He then raised his head to the sky and roared with a deep belly laugh, feeling good about his dealings and insult.
The crowd cheered and laughed as the toothless one grimaced in pain and shrieked as he felt the pain in his ear as it ripped a little. The discomfort moved from his ear to between his legs, but it was a different type of pain and his breath was knocked from his chest and felt like his testicles would rise into the cavity of his empty stomach.
Blood mixed with his long dirty reddish coloured hair and started to congeal on the side of his face.
‘COP THAT YOU! That will teach ya’ not to come diddling Haworth grand folk,’ as one of the men stepped forward and spat in his face.
The ale flavoured phlegm clung to his face and slowly dribbled down his cheek to rest in the corner of his open mouth. His lips quivered as he frustratedly tried to squeeze his hands through the holes in the frame.
One of the other onlookers picked up a handful of mud, squashed it into a ball, then threw it at the player hitting him square in the side of the face. A small blotch of red emanated from his skin from the concealed stone. The crowd cheered as the rain came down harder. Having their fill of insults, they all returned quickly to the alehouse to warm themselves by the fire and leave the toothless one and his companion to the ravages of the night.
The two were left in the dark to ride the pain and discomfort of the last few minutes. The rabble followed the dwindling candle back across the square and back into the Kings Arms to await the next order of business.
While they were away, the steward had dealt with and fined one who had allowed his cattle to stray onto the lord’s demesne. He had also dealt with and received payment from a freeman who wanted to dispute the erection of a fence by his neighbour. They both accepted the payne. One for erecting the fence without the lord’s blessing and the other for knocking part of the fence down without the lord’s blessing. The steward also took coin from a man and woman who had engaged in pre- marital sex, and as such, were bound together forever. All monies collected of course went to the lord’s coffers to keep him in the luxury that he was used to. Well, all except a small portion that the steward and the clerk skimmed for themselves.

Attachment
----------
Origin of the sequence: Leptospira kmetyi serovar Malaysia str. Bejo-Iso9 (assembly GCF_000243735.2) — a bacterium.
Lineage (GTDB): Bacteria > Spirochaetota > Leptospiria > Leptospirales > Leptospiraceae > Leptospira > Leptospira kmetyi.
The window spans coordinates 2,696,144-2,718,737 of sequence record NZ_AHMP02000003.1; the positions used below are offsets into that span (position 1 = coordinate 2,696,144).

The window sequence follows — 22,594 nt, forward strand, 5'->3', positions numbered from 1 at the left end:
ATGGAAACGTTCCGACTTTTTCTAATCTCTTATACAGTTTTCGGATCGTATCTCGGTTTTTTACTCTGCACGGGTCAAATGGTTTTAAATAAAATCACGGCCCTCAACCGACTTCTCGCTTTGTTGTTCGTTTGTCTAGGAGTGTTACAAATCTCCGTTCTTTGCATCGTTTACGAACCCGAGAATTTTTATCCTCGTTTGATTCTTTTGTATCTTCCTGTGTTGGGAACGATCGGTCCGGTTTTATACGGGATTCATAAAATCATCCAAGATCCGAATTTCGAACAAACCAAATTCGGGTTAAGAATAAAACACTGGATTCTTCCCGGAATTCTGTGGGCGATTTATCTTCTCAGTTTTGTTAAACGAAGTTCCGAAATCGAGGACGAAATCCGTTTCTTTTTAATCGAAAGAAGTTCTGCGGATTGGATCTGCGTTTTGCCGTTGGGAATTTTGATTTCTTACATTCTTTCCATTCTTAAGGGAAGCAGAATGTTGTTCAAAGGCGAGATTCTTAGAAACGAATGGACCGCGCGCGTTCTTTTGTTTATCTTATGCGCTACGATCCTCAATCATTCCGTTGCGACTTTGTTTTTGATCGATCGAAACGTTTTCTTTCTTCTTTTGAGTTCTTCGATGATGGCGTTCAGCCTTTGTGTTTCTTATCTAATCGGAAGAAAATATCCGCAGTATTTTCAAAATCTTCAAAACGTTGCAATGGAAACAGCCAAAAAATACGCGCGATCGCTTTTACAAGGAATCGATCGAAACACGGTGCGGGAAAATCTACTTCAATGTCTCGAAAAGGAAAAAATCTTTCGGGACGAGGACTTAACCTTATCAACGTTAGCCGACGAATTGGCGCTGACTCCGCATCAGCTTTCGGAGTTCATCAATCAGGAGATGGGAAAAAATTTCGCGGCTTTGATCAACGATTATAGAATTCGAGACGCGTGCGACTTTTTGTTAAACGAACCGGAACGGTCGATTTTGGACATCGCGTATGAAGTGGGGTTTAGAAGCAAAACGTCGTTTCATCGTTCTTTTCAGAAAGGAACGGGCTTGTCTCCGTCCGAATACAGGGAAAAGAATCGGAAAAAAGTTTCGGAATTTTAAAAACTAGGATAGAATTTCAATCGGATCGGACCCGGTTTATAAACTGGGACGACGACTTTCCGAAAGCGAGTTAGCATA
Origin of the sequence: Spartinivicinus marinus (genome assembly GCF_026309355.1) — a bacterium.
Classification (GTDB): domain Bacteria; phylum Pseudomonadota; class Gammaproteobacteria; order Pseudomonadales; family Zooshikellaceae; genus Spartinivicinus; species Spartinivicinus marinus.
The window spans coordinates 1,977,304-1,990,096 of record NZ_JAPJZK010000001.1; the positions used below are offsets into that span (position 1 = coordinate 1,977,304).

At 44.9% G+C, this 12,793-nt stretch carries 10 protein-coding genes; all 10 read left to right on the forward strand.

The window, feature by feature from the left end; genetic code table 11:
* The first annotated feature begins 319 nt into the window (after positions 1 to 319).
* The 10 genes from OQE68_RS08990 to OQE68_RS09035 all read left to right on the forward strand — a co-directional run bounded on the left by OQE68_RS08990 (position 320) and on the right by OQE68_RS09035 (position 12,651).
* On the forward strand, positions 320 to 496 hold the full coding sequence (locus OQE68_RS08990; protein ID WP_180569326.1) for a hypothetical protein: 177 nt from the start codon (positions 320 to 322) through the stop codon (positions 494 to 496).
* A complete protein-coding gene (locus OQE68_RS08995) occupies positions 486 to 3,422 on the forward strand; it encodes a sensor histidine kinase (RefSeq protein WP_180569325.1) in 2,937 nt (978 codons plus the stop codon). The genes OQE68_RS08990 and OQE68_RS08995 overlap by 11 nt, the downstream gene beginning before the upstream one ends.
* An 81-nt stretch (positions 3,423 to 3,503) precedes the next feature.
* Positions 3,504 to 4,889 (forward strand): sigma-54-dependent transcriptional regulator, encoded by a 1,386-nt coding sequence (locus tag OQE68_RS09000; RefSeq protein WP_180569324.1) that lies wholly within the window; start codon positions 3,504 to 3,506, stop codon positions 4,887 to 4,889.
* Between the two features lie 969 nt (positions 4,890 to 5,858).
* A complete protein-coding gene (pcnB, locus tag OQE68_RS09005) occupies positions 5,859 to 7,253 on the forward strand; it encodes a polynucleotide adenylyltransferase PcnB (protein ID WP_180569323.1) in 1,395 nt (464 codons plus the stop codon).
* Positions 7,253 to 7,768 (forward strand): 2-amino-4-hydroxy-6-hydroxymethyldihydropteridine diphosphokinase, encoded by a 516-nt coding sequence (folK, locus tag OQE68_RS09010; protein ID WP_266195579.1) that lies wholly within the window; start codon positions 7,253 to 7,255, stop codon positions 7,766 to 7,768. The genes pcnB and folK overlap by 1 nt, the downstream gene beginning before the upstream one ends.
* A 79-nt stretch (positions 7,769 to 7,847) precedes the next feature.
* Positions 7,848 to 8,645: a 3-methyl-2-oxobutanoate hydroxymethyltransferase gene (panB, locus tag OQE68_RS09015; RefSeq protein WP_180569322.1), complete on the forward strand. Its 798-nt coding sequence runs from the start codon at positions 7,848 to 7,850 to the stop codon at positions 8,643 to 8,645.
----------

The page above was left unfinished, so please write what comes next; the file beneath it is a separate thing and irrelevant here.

The door opened and Thomas and his mother watched the rabble make their way into the room once again. They were quick to report the goings-on that had occurred outside, especially the treatment of the toothless one at the hands of the big deputy. The deputies returned to the side of the steward who was ready to call business to an end and return to his penny ale.
One last time he stood, ‘Is there any more business, if so, say it now or forever hold thy piece.’ Looking around the room he noticed the old wench pushing Thomas forward through the crowd.
Paul Rushworth-Brown was born in Maidstone, Kent, England in 1962. He spent time in a foster home in Manchester before emigrating to Canada with his mother in 1972. He spent his teenage years living and going to school in Toronto, Ontario where he also played professional soccer in the Canadian National Soccer League. In 1982, he emigrated to Australia to spend time with his father, Jimmy Brown who had moved there from Yorkshire in the mid-fifties. Paul was educated at Charles Sturt University in New South Wales, Australia. He became a writer in 2015 when he embarked on a six-month project to produce a written family history for his children, Rachael, Christopher and Hayley. This four hundred page book traced his family's ancestry back to Haworth, Yorkshire where his ancestors had been living as copyholders or peasant farmers since 1590. Through this research, he developed a passion for writing and Skulduggery, Winter of Red and the soon to be released Dream of Courage is a continuation on from this.